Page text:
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Lecture and Study in Cincinnati and New Orleans, July and August 2001

Alan Rosen

This summer I was honored to be asked to speak on Lafcadio Hearn at the Public Library of Cincinnati and Hamilton County in Cincinnati, Ohio, the city where roughly 130 years ago this lonely and very hungry, half-Greek half-Irish boy discovered his talent as a writer and consequently changed Japan.
For me, visiting Cincinnati was especially interesting since, although I had grown up in the United States, I had never been there before.
It was the first of many “firsts” for me on this brief (one-week) but very full lecture and study trip together with about 30 enthusiastic members of the Lafcadio Hearn Society of Japan.
Though I have known the Society’s president, Professor Zenimoto, and the Kumamoto Hearn Society members for years, I was fortunate to be able to make the new acquaintance of many Hearn lovers from various parts of Japan — from Shimane and Tokyo, of course, but also from Toyama and Yamaguchi.

The speech I presented was one hour long on the topic of my recent research, Hearn and Dreams.
The weather that day was quite hot and humid, but the Library’s lecture room was very cool and comfortable. This was good and bad, I realized, as the combination of jet-lag for the Japanese listeners (it was 4 a.m. Japan time), the topic (dreams), and the extraeffort required to comprehend an academic talk in English created a nearly irresistible temptation for the Japanese audience to fall asleep. Which many of them did. Still, it was a rare pleasure for me to be able to speak about Hearn in my mother tongue and in the city of Cincinnati, about which I had read so much through Hearn’s writings.
My only concern was that I try to speak slowly enough for the Japanese members to keep up, but not too slowly so as to bore the native-speaker listeners.

There were many surprises. The first such surprise was the luxuriousness of the hotel room I was given at the Garfield Suites: apent house suite, two floors, two very spacious bedrooms, three bathrooms, a big kitchen with everything you could want including a dishwasher, and two balconies from which to enjoy views of the city.
This hotel room was largerthan my house in Kumamoto. Everyone who saw it said, “Mottainai”. I owe thanks to Dr. Tanaka and his family and to Sylvia Metzinger, the Rare Books librarian, for arranging this and many other things so perfectly.
In Cincinnati we had a custom bus-tour of the city, focussing on places related to Hearn’s life and writings.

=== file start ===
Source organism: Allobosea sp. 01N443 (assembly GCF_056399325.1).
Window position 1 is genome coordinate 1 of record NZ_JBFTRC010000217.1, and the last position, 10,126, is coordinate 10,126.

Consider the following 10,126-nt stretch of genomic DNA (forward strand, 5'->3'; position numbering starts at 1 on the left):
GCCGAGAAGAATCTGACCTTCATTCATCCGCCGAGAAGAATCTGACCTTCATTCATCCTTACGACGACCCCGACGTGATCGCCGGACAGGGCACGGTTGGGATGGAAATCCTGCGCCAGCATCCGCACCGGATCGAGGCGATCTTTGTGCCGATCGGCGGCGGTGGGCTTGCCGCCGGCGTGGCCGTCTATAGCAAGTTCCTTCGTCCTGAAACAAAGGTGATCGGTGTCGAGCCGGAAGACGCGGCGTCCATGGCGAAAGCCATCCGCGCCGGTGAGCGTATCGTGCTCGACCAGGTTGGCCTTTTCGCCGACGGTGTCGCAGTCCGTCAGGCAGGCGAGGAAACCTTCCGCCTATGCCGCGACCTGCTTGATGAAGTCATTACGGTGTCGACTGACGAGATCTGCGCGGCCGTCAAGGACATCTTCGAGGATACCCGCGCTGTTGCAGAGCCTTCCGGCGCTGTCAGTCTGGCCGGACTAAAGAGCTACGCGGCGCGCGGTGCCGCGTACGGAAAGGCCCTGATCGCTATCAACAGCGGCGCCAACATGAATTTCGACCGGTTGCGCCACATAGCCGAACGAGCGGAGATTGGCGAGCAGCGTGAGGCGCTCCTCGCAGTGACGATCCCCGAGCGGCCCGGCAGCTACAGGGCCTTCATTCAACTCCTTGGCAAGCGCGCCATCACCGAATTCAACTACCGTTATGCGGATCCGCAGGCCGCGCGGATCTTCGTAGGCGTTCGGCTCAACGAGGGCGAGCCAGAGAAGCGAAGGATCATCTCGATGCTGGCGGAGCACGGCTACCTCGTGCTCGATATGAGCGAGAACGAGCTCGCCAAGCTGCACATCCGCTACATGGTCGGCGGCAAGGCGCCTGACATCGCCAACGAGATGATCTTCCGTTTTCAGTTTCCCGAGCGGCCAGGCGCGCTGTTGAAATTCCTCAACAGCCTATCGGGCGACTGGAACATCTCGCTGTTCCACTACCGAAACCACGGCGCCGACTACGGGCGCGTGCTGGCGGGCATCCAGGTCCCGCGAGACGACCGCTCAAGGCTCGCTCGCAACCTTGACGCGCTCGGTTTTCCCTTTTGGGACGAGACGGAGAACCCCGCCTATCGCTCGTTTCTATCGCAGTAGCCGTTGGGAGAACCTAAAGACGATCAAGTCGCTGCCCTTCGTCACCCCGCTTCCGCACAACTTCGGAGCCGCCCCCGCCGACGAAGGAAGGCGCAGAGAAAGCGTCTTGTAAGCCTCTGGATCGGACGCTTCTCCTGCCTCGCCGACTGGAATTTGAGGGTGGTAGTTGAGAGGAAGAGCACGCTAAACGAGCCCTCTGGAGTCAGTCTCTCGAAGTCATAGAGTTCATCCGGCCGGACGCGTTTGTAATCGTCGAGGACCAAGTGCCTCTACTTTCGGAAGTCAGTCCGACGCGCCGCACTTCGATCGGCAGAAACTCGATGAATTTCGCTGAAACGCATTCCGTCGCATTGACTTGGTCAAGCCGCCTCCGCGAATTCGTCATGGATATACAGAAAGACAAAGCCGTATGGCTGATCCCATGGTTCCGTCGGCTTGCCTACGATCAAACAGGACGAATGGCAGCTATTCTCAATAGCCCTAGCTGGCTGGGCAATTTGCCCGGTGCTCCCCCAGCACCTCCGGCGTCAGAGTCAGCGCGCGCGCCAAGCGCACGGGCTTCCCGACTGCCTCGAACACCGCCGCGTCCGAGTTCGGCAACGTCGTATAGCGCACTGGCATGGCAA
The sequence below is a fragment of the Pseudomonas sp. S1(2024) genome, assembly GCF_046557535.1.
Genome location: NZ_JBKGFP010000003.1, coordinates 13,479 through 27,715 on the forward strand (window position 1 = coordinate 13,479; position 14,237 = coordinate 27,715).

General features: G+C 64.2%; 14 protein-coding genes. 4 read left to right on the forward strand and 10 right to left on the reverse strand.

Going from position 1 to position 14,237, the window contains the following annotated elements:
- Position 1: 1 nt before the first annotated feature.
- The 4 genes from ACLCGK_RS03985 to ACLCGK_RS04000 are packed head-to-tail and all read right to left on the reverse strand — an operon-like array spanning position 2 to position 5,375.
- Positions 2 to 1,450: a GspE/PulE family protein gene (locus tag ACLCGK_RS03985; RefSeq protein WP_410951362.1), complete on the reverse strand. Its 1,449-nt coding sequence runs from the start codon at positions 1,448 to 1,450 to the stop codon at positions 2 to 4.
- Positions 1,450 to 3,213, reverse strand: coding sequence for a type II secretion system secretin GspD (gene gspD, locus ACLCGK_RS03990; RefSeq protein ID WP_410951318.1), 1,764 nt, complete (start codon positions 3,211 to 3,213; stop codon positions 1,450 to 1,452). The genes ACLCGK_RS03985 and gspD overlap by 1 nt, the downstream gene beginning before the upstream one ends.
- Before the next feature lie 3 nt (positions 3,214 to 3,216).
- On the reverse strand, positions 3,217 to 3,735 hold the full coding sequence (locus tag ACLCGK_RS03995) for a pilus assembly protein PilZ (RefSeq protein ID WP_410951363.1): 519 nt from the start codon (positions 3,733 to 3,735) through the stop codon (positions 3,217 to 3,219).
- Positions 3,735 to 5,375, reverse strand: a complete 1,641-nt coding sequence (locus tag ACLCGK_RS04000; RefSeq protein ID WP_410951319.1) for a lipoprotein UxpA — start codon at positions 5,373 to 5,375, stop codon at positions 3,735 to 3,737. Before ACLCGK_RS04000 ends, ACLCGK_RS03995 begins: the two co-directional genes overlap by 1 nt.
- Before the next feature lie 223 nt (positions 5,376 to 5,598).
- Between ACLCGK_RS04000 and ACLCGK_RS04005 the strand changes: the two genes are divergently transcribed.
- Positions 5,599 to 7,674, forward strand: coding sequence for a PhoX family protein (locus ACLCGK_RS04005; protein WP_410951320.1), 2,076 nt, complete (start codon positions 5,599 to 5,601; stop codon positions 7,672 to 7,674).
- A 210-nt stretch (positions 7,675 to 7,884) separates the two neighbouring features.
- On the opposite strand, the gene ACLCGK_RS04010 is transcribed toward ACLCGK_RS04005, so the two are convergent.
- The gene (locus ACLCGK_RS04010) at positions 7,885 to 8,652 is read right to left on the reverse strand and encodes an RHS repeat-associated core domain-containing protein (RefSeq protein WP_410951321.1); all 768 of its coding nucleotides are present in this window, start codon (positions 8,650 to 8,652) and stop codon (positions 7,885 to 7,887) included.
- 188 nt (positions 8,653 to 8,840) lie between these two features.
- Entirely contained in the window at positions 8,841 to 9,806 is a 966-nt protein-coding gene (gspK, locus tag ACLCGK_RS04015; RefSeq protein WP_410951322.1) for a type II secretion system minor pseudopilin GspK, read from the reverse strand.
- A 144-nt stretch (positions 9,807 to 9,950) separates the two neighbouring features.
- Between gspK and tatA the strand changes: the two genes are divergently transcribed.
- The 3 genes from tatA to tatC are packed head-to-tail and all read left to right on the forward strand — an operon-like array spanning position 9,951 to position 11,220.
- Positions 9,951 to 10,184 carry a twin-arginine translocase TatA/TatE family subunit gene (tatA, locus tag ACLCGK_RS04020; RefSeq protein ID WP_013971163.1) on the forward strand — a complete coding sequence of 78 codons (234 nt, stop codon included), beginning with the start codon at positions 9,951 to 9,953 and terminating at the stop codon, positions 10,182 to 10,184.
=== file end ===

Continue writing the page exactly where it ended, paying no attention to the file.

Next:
Many of the buildings and houses are,of course, no longer standing, so it was interesting to watch many members of our tour group –including me– taking numerous photographs of empty spaces and parking lots and buildings that no longer have anything to do with Hearn except that they may be standing in a spot where we think Hearn used to do something.
Still, it was exciting to be in the same places Hearn had been.

The group’s next visit was to New Orleans. It was my first time there, too. I was dreading the heat, for it is supposedly one of the hottest cities in the US. But compared with summer in Kumamoto, it was not so uncomfortable at all. There was usually a good breeze, a tolerable level of humidity, and once you were in the shade, it was quite pleasant.
I enjoyed nearly everything about the city, and I felt I knew why Hearn had decided to live there so long.
It had polite and friendly people, excellent food (cajun and creole), charming architecture (French Quarter), live music (cajun and dixieland), and a special Southern atmosphere (full moon over the Mississippi River, a steamboat gliding down).

Our visits to the Tulane University Library, with special permission to access their collection of rare Hearn materials, were especially fruitful.
There was an abundance of manuscripts and other material that is very hard, if not impossible, to find in Japan. The staff seemed prepared for our arrival, as they were extremely helpful, kind, and tolerant of our sometimes noisy group of 30 excited visiting researchers. I did not know when I could get another chance to visit Tulane, so I thought it best tospend the entire day looking through the materials and copying, copying, copying.
My suitcase got very heavy, but I am content that I can now spend time leisurely reading over the thick stack of Hearn papers I brought back to Japan.

It was also enjoyable to be part of a Japanese tour group, not in Japan, where I have joined such tours, but in my own country.
This was another first-time experience, and I learned a lot from watching the two cultures interacting.
I was reminded that knowing the language of a countryis only the first step in intercultural communication, and that all of us who participate in the fascinating activity of crossing cultures need to continue our efforts to understand and to be understood. Wherever we went,Hearn was with us in spirit, as we all tried to be cross-cultural bridges for understanding.

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